Simon Johnson to China: Do it, I dare ya

Hillary Clinton and Tim Geithner continue their high level talks with the Chinese government, the Strategic and Economic Dialogue, today. The meetings are being heralded as a replacement for the G8 summits of the past (some observers have called the US-China relationship the “G-2”). The two countries will be discussing a whole host of issues included North Korea and climate change but the economic relationship between the two, especially the large trade imbalance, is at the forefront.

Simon Johnson gives his take on what the US will try to achieve at the dialogue and how this strategy is flawed. The money quote:

Irrespective of underlying cause, any country that runs such a current account surplus is implicitly taking a great deal of currency risk – China was in effect deciding to take the biggest ever official long-dollar position.  The idea that the US government should spend time reassuring them is somewhere between quaint and not good strategy.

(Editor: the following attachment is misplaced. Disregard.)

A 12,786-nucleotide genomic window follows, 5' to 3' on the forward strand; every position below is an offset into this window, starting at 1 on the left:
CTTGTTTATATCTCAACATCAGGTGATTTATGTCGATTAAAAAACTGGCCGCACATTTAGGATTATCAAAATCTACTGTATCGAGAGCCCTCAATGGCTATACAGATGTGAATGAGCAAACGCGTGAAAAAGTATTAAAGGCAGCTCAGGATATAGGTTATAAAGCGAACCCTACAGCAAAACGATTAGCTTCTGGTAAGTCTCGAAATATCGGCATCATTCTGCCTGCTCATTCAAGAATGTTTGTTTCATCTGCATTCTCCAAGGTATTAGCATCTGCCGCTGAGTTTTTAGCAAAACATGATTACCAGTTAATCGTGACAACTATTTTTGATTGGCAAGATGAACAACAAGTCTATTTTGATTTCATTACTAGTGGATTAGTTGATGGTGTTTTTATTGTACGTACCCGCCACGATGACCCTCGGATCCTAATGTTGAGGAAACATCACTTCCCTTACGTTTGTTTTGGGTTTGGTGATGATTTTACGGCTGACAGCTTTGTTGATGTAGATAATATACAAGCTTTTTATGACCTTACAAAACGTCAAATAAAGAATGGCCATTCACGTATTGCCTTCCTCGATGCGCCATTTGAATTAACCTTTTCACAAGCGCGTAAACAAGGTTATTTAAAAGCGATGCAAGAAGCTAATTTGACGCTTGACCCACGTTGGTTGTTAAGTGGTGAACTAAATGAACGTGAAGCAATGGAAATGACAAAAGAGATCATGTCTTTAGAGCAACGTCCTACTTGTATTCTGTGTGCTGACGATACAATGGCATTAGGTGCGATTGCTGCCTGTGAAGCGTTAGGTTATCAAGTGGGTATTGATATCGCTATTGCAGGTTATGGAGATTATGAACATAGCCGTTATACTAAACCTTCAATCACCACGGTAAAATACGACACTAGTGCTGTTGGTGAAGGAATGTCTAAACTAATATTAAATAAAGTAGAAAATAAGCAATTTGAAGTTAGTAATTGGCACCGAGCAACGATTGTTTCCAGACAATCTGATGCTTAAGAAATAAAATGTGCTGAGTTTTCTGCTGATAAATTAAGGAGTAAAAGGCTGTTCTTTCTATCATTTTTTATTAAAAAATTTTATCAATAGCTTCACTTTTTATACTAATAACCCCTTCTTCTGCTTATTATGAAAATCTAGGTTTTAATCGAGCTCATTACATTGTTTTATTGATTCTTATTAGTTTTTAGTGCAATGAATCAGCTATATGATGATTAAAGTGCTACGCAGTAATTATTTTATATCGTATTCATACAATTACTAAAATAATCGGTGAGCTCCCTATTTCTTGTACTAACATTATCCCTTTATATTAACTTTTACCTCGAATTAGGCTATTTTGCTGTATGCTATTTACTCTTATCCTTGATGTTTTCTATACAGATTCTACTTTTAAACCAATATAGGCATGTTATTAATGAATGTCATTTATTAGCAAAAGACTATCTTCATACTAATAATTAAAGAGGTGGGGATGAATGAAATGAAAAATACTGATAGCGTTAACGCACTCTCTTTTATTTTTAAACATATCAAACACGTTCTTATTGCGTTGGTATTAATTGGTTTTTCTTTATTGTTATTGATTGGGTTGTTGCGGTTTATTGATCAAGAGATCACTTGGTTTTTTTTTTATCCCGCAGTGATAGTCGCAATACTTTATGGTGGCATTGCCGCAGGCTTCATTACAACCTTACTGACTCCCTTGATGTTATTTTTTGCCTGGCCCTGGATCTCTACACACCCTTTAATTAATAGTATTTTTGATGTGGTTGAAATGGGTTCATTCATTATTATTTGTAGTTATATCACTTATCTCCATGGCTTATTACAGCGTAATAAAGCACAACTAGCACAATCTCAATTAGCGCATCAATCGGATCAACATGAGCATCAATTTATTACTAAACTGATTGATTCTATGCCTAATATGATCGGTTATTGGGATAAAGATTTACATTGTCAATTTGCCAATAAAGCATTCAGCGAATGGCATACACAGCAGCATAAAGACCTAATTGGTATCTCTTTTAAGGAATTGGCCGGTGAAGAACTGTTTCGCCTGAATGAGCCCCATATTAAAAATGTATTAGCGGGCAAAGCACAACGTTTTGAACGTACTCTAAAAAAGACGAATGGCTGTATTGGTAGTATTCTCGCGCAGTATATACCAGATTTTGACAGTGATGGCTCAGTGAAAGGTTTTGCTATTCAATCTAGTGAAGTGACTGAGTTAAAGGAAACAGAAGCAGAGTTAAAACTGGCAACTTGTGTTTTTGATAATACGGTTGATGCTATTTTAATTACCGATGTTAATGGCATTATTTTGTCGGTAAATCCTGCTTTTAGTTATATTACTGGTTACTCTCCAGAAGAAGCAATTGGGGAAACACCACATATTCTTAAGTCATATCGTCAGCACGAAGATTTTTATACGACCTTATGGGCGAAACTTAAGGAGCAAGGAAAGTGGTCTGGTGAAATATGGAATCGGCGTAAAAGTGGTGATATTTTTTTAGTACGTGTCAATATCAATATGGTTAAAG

Johnson then goes on to make an interesting point about China dropping large amounts of T-bills. The resulting devaluation of the dollar would make our goods more export competitive and help the US economy begin to pull out of the current recession. Plus China would lose a considerable amount of money if they purposely drove down the price of T-bills. They would inevitably be stuck with some dollars since they own $700 billion worth of Treasuries and would have a hard time finding such a large amount of buyers.

To build off Johnson’s claim of currency manipulation, read this incredibly interesting1 post by Brian Setser on the effects of China’s currency depreciation.  The dollar can’t regain “real strength” against the yuan unless the Chinese government starts to curb its currency intervention ASAP. However I don’t think the US should take this case to the WTO, or at least yet. Summits like the one the US and China are currently engaged in are the best opportunity to bring up issues like this one without causing a ruckus. I’ll hedge my bet by saying that if China continues to manipulate its currency then the WTO is the way to go (I’m just not sure how long is enough)

1 And by interesting I mean full of charts, graphs and discussion of year on year changes in exports and imports. I told you I like this trade stuff


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